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Repository corticotropin injection in patients with rheumatoid arthritis resistant to biologic therapies

Authors Fischer PA, Rapoport RJ

Received 5 October 2017

Accepted for publication 8 January 2018

Published 7 February 2018 Volume 2018:10 Pages 13—19

DOI https://doi.org/10.2147/OARRR.S153307

Checked for plagiarism Yes

Review by Single-blind

Peer reviewers approved by Dr Colin Mak

Peer reviewer comments 3

Editor who approved publication: Professor Chuan-Ju Liu


Peter A Fischer,1 Ronald J Rapoport2

1Sturdy Memorial Hospital, Attleboro, MA, USA; 2Division of Rheumatology, Southcoast Health, Fall River, MA, USA

Introduction: Although synthetic and biologic disease-modifying antirheumatic drugs are available, many patients with rheumatoid arthritis have a difficult-to-control disease and need other treatment options. Repository corticotropin injection (RCI) may alleviate symptoms and exacerbations in patients with refractory disease.
Methods: Nine patients with refractory rheumatoid arthritis were included in this study. Patients were maintained on their baseline therapies with a minimum of 7.5 mg prednisone daily. RCI was given daily at 40 U for 7 days. Patients who had an adequate disease response were given 40 U twice weekly through Week 12. For patients who had inadequate disease response, the dose was increased to 80 U daily for 7 days, followed by 80 U twice weekly through Week 12.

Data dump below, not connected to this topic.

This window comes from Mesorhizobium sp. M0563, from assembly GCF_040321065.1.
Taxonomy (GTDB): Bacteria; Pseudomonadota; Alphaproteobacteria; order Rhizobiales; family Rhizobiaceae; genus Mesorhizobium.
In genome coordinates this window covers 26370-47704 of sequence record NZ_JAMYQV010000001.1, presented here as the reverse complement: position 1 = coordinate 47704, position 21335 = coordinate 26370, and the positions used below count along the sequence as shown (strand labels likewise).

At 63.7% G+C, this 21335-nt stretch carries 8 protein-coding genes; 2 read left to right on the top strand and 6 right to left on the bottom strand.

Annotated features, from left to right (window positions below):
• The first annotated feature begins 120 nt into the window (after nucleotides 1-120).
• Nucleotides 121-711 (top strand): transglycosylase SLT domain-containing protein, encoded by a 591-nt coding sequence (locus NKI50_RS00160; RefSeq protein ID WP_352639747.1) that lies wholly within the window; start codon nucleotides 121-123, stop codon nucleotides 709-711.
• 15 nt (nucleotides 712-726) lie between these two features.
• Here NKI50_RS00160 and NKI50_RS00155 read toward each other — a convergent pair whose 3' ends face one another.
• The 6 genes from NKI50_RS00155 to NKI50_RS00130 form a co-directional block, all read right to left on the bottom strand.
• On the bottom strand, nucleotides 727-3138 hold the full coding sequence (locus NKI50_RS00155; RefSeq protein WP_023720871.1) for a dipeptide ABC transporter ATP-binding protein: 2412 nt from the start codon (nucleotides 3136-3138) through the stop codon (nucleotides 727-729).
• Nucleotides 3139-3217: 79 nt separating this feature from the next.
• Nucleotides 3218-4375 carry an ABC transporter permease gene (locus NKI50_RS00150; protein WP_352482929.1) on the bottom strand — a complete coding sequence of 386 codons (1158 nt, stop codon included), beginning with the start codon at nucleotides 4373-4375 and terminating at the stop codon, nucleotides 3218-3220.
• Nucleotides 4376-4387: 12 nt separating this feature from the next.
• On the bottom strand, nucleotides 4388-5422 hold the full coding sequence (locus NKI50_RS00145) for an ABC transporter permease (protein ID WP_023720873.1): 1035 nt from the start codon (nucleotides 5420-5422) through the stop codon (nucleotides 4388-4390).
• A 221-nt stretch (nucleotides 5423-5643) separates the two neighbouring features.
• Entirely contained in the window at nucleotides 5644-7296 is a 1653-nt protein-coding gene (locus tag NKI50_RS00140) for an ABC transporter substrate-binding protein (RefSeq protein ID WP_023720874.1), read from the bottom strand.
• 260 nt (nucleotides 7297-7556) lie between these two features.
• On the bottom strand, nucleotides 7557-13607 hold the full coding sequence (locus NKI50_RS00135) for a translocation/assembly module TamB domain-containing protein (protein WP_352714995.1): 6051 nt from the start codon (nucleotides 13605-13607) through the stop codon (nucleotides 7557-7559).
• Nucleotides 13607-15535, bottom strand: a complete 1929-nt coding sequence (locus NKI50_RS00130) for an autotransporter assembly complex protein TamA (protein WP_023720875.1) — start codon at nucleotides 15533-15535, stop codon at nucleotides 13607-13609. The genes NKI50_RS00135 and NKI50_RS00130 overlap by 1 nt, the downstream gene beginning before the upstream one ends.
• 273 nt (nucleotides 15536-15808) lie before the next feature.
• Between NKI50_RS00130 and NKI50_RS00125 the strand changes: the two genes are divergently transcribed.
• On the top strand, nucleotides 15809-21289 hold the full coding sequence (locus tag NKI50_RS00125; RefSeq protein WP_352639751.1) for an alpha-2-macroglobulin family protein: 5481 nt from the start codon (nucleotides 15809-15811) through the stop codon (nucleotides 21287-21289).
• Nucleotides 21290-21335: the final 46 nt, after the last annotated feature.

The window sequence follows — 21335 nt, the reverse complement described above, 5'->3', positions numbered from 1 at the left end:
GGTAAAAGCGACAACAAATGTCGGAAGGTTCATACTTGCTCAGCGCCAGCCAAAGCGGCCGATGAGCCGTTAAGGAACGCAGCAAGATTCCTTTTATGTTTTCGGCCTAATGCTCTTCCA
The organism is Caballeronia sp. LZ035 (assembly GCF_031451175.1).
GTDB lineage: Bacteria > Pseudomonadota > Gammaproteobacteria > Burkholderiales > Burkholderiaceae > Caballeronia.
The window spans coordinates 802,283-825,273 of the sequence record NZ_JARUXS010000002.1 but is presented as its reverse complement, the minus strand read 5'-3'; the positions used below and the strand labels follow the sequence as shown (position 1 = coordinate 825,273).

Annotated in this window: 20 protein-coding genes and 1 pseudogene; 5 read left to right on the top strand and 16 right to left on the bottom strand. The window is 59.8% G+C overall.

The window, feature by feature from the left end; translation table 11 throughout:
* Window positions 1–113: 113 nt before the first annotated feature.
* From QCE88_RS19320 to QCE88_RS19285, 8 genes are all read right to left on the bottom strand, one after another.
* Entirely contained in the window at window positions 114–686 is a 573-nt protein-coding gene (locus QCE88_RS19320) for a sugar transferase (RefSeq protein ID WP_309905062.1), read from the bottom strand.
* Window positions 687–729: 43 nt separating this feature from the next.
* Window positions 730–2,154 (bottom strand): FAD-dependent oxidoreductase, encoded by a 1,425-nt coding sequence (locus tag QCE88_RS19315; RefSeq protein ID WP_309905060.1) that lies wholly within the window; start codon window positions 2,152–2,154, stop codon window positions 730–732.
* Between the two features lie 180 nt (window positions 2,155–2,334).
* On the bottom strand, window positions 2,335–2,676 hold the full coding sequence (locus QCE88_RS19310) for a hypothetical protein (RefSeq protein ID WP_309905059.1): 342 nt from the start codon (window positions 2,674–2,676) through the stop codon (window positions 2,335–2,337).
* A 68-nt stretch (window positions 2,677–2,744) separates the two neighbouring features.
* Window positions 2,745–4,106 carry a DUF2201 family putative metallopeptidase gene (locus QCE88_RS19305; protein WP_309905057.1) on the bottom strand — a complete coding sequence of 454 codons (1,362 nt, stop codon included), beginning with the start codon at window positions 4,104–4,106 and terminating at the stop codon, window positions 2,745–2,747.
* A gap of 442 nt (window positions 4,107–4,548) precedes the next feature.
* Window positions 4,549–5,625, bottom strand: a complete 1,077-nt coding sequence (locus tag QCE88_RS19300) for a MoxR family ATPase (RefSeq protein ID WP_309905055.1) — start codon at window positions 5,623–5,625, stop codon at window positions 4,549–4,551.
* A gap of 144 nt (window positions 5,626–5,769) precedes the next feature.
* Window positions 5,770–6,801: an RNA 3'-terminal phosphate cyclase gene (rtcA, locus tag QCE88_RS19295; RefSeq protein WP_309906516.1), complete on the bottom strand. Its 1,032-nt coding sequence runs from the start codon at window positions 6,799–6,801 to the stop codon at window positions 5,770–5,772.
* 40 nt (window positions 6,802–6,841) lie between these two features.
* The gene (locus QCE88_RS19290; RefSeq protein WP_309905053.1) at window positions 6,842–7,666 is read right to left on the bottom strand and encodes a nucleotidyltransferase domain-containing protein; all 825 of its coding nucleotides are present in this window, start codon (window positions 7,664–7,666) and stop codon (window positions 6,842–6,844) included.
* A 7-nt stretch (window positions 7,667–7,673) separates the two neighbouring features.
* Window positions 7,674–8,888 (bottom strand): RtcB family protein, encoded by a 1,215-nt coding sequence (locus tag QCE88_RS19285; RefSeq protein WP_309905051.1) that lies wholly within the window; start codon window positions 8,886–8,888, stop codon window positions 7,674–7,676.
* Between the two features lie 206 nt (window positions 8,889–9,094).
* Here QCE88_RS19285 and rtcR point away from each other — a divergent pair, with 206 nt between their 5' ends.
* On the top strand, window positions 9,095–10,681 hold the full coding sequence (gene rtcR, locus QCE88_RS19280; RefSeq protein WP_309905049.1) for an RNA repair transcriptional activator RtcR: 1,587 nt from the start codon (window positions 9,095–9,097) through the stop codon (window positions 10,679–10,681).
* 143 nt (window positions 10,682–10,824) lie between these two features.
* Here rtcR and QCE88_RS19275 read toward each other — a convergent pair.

Results: The primary endpoint was >1.2 point reduction in the Disease Activity Score 28 using C-reactive protein (DAS28-CRP) at Week 12. Secondary endpoints were improvements in Health Assessment Questionnaire-Disease Index and Functional Assessment of Chronic Illness Therapy scores. Six of the nine patients met the primary endpoint. The average change in DAS28-CRP from baseline to Week 12 was numerically greater with 40 U than with 80 U RCI. Functional Assessment of Chronic Illness Therapy and Health Assessment Questionnaire-Disease Index improved as early as Week 1, and the improvements remained throughout treatment.
Conclusion: There was no association between cortisol levels and low-dose RCI response. No serious adverse events occurred. RCI produced a clinically meaningful reduction in markers of disease activity, improved health-related quality of life, and a favorable safety profile. The response rate to RCI was substantial and shows promise in this difficult-to-treat population.

Keywords: repository corticotropin injection, rheumatoid arthritis, Disease Activity Score 28 using C-reactive protein (DAS28-CRP), health-related quality of life, biologic failure, melanocortin, refractory rheumatoid arthritis

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